It's illegal, but it is also a big-money industry.
Internet gambling is taking in more than $12 billion a year, and analysts expect that figure to top $24 billion by 2010.
More and more college students are falling prey to this trend, especially men. In the past year, the number of college-age males who gambled online — once a week or more — quadrupled, according to a study by the Annenberg Public Policy Center.
Research says the games are addictive. Players admit it, too. The U.S. House of Representatives recently passed a bill to ban it, and it's already prohibited under Utah law.
But Utah higher education officials say it's not on their radar screen.
Stayner Landward, dean of students at the University of Utah, said he was not even aware that online gambling existed.
"If we do (have a problem with it), I don't know about it," he said. "I guess if there is a way we could check, we would."
At Utah State University, John DeVilbiss, executive director of media relations, said, "I have not heard of anything. We don't have anything we are officially monitoring."
He said that he is in contact with the information technology department, which hasn't seen any red flags. DeVilbiss also sits on USU's Executive Board, which would address such problems.
Administrators, however, who wouldn't dream of allowing beer on campus have made high-speed Internet access available to all students. This puts every student within clicks of 24-hour, high-stakes gambling. An estimated 1.6 million of 17 million U.S. college students gambled online last year.
Jason Wilkin, 25, a local community college student, had a friend who was losing about $2,000 a month playing online poker.
"No one could convince him to quit," he said. "Your reality is a little bent. It's all on a computer. It's all virtual."
Wilkin also gambles online but said he tries to play within his means — taking wins as they come.
Sheldon Kirkham, a 28-year-old U. graduate, said he lost about $4,000 playing online poker before he enjoyed his first winning hand.
In the poker world, players who keep playing despite their losses are on "tilt" — the term for a spell of insanity that often follows a run of bad luck. Tilters blindly continue to bet away whatever money is left in an effort to recoup their losses.
In the online game, there are no chips, no cards and no greenbacks. Everything becomes a number on a screen that can be lost with clicks of a mouse.
"I have played at (live) casinos before," said a Utah State University student, who requested anonymity. "It was just more convenient to be able to jump online and do the same thing."
At one point he was playing eight hours a week, but he has recently quit for personal reasons. At first the entertainment and the chance to get something for nothing were what drew him in to play, he said.
Many students hope to emulate Chris Moneymaker, who won the World Series of Poker in 2003.
Because he would have had to drive four hours to sit at a legal table, Moneymaker turned to the computer. A $39 satellite tournament sent him all the way to Las Vegas with a $10,000 buy-in and eventually to a purse of $2.5 million.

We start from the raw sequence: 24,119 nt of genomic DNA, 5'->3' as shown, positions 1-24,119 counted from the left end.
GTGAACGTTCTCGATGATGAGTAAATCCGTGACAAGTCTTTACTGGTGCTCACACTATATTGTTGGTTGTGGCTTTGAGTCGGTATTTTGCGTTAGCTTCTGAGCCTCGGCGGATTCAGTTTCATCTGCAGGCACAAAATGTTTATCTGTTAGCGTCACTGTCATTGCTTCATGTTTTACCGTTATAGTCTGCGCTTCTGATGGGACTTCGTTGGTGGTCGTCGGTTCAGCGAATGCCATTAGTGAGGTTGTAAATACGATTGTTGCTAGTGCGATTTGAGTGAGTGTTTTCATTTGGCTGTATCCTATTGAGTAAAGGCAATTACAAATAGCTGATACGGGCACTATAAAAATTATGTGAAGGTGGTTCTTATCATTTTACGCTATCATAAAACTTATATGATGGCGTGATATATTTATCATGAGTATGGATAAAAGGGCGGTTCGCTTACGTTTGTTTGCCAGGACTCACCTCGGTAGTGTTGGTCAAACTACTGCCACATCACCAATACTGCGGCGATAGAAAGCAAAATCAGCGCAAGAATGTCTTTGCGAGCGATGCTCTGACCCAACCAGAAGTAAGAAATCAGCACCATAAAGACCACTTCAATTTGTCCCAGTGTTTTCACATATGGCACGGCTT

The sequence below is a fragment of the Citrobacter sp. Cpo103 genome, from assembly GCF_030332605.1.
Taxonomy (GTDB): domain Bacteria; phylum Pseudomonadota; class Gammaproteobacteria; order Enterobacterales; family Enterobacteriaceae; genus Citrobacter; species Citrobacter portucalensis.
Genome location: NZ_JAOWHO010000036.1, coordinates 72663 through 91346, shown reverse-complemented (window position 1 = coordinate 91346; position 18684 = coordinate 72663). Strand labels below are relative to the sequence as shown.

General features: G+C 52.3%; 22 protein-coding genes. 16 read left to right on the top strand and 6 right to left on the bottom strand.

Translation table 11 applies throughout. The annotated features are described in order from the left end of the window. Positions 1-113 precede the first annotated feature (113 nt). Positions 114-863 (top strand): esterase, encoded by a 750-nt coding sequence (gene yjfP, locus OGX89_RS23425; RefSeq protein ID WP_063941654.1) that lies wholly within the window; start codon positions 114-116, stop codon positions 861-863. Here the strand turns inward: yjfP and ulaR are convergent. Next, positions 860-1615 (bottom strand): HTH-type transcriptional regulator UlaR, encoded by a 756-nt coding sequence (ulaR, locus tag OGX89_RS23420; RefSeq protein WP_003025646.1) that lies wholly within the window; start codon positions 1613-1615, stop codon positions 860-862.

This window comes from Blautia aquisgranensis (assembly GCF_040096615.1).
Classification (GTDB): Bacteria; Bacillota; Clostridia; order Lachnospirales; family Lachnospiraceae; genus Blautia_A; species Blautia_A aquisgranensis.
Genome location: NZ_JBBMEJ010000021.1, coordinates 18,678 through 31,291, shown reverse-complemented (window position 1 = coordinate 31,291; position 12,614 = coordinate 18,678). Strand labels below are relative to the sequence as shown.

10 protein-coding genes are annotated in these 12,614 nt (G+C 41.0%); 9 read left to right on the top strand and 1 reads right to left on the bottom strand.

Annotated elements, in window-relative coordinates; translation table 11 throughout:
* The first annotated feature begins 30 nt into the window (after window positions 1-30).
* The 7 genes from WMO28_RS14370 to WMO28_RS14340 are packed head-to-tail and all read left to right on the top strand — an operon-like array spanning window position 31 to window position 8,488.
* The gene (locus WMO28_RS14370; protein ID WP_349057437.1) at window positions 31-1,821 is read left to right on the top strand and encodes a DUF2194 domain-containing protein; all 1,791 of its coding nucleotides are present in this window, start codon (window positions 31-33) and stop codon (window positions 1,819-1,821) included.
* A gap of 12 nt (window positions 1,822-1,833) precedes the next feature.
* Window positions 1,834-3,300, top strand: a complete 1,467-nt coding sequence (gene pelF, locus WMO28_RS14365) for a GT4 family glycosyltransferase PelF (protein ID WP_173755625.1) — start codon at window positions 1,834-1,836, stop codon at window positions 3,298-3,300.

Lane McBride, a 22-year-old U. graduate, thinks maybe he will try to make it to the World Series of Poker tournament, too.
"I wouldn't be surprised if I played in an event," he said. "In some ways it motivated me."
McBride plays about 20 hours a week, knocking out 300-400 hands an hour. Because he still lives at home, any money he makes from playing is put away and invested.
Tye Smith, a recent U. graduate, estimates he has "invested" $500 into playing Internet poker in the 2 1/2 years he and his wife, Stacy, have played online.
"We put in $1,500 and won $1,000 back," he said. "I believe that's a totally reasonable commitment for entertainment."
In fact, they budget money each month for poker.
"It's something we have in common, and it definitely adds to the relationship," Tye Smith said. "She's an accountant, good with numbers, and I am crazy."
McBride envisions paying for graduate school with his winnings and maybe even buying a house one day.
"At first, it was gradual," McBride said. "It's nice because I sit there, watch TV, listen to the radio, pet my dog and make money."
He also operates two Web sites with a partner called UtahPlayers.com and NickleChip.com. The sites are designed to teach the ins and outs and educate players about online poker.
While his sites might remain legal, the federal government wants to make online gambling and gaming altogether illegal. The House recently approved a bill introduced by Rep. Bill Goodlatte, R-Va., to update the 1961 Federal Wire Wager Act. The update, which would apply to online gambling, now awaits a vote from the Senate.
"It's lame duck," Kirkham said in reference to the legislation, which would outlaw electronic transmission of funds to pay for gambling bets and give law enforcement agencies authority to block such money transfers. "They think that they are going to be able to do it, but they don't understand how big of a deal they are really dealing with."
Credit card companies have already regulated themselves by not allowing people to make electronic transfers. Players have to use online pay services such as PayPal to start an account online, Kirkham said.
Wilkin, not fearing the law either, began playing at free sites when he was 16. He met McBride when he was 17, and they became good friends through playing poker.
While he, too, prefers to play online, he does not spend as much time as McBride does, nor does he have long-term plans for his winnings.
"It's hard to rely on something you could lose at," he said. "I do have a chance of losing, and that is what keeps me working my job. There is always a chance you are going to lose."